Lecture Forty-Eighth



Jeremiah 12:1

1. Righteous art thou, O Lord, when I plead with thee; yet let me talk with thee of thy judgments: Wherefore doth the way of the wicked prosper? wherefore are all they happy that deal very treacherously?

1. Justus es, Jehova, si contendam teeurn (st litigem, vel, quando litigabo) tamen judicia loquar teeurn (hoe est, disceptabojure teeurn:) Quousque via impiorum prosperabitur (re/, feliciter babebit) quieti sunt omnes transgredientes transgresstone?


The minds of the faithful, we know, have often been greatly tried and even shaken, on seeing all things happening successfully and prosperously to the despisers of God. We find this complaint expressed at large in Psalm 73. The Prophet there confesses that he had well -- nigh fallen, as he had been treading in a slippery place; he saw that God favored the wicked; at least, from the appearance of things, he could form no other judgment, but that they were loved and cherished by God. We know also that the ungodly become thus hardened, according to what is related of Dionysius, who said that God favored the sacrilegious; for he had sailed in safety after having plundered temples, and committed robberies in many places; thus he laughed to scorn the forbearance of God. And hence Solomon says, That when all things are in a state of confusion in the world, men's minds are led to despise God, as they think that all things happen on the earth by chance, and that God has no care for mankind. (Ecclesiastes 9) But with regard to the faithful, as I have already said, when they see the ungodly proceeding in all wickedness and evil deeds with impunity, and claiming the world to themselves, while God is, as it were, conniving at them, their minds cannot be otherwise than grievously distressed. And this is the view which interpreters take of this passage; that is, that he was disturbed with the prosperous condition of the wicked, and expostulated with God, as Habakkuk seems to have done at the beginning of the first chapter; but he appears to me to have something higher in view.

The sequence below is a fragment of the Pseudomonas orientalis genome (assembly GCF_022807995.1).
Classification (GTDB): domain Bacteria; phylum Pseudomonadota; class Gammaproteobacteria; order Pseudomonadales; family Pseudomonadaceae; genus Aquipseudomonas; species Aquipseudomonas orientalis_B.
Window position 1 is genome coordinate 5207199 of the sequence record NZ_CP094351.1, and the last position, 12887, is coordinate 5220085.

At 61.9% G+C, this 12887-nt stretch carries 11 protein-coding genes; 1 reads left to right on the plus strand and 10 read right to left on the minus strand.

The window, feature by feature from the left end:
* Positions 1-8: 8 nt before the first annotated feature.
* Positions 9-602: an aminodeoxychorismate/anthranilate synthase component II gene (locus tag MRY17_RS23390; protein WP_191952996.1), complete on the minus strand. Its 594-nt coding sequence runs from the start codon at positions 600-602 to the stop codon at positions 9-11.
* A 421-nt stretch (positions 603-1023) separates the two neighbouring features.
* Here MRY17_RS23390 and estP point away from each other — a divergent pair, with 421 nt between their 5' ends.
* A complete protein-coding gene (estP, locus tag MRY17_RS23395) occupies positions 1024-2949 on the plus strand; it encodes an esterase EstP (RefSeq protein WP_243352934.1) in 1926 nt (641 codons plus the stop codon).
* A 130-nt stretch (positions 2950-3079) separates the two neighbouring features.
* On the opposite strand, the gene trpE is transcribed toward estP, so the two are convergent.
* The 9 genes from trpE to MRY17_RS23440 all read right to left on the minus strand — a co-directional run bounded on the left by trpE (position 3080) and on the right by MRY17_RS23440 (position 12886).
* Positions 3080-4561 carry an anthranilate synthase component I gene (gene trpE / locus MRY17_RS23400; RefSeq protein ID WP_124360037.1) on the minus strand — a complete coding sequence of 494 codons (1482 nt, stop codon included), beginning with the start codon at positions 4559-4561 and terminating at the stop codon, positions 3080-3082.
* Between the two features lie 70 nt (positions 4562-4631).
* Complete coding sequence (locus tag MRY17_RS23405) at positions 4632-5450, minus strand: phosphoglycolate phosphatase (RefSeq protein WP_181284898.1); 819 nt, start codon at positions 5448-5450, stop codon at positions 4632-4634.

We have said elsewhere, that when the Prophets saw that they spent their labor in vain on the deaf and the intractable, they turned their addresses to God as in despair. I hence doubt not but that it was a sign of indignation when the Prophet addressed God, having as it were given up men, inasmuch as he saw that he spoke to the deaf without any benefit. Here then he rouses the minds of the people, that they might know at length that he could not convince them that they were doomed to ruin by God. For when Jeremiah spoke to them, all his threatenlugs were scorned and laughed at; hence he now addresses God himself, as though he had said, that he would have nothing more to do with them, as he had labored wholly in vain. This then seems to have been the object of the Prophet.